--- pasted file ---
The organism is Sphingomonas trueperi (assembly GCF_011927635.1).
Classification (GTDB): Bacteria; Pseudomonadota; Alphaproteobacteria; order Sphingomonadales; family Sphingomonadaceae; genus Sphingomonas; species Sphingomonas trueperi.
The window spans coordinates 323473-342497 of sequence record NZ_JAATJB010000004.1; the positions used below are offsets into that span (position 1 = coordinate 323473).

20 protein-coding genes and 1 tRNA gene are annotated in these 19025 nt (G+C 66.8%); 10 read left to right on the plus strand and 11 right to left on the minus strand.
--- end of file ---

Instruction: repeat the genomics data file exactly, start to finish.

The organism is Sphingomonas trueperi (assembly GCF_011927635.1).
Classification (GTDB): Bacteria; Pseudomonadota; Alphaproteobacteria; order Sphingomonadales; family Sphingomonadaceae; genus Sphingomonas; species Sphingomonas trueperi.
The window spans coordinates 323473-342497 of sequence record NZ_JAATJB010000004.1; the positions used below are offsets into that span (position 1 = coordinate 323473).

20 protein-coding genes and 1 tRNA gene are annotated in these 19025 nt (G+C 66.8%); 10 read left to right on the plus strand and 11 right to left on the minus strand.